Had House Bill 14 not been killed by the Wyoming Senate this year, Wyomingites would not be turning back their clocks an hour on Sunday. Once again, though, residents will struggle to adjust their lives to gaining that additional hour, which for some, is much harder than it might seem.
Keeping the Cowboy State on daylight savings time year-round would have involved several complicated steps, including moving Wyoming from the mountain to central time zone. It also would have required the buy-in from three other contiguous states, all of whom would require the sign off by the federal government.
House Bill 14 was sponsored in the Wyoming House by Laramie Rep. Dan Laursen and passed the house on a third reading with a 53-23-2 vote. It was later killed in the Wyoming Senate with a 15-15 tied vote.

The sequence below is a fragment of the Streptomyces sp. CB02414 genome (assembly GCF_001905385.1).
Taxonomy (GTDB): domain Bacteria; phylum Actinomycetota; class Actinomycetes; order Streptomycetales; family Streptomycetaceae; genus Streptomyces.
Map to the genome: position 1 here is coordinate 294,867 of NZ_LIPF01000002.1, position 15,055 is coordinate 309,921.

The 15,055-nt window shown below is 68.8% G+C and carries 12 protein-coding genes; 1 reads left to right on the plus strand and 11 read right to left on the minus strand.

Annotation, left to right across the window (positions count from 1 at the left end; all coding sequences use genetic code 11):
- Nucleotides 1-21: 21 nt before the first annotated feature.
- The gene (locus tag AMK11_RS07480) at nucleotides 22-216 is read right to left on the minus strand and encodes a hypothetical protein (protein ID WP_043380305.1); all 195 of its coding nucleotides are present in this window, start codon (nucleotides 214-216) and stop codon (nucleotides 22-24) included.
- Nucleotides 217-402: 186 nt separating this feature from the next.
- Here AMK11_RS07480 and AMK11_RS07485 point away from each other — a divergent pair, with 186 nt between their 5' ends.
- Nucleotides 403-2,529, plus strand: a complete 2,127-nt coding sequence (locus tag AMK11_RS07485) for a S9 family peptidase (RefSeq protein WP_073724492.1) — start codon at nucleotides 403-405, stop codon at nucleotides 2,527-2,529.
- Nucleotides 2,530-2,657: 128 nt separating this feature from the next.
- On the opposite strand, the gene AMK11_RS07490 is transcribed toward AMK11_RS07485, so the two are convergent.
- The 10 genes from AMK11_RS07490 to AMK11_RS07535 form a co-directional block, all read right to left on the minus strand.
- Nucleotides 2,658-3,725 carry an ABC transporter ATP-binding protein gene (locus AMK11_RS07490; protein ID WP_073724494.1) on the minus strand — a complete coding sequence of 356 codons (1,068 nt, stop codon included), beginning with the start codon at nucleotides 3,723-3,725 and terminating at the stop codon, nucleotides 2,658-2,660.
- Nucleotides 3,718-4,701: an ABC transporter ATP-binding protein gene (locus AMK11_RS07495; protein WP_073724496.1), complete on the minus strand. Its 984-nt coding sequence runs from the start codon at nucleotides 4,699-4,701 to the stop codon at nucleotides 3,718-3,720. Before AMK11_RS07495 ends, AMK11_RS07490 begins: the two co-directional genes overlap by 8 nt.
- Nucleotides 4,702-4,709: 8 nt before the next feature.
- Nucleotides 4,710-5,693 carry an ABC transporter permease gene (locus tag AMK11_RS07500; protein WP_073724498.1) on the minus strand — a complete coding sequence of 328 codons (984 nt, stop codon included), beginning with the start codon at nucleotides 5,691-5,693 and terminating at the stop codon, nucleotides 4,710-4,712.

Proponents of the bill argued that permanent daylight savings time would be easier on people instead of having to adjust their biological clocks twice a year and that it would curb crime, traffic accidents and health-related problems caused by the shift of time. Those against worried that the extra hour of darkness on winter mornings might pose health and safety issues for school children among other concerns.
Wyoming is among 48 other states that fall back and spring forward each year. Arizona and Hawaii are the only two states that observe permanent Daylight Savings Time. The Uniform Time Act was passed into law in 1966 under President Lyndon Johnson.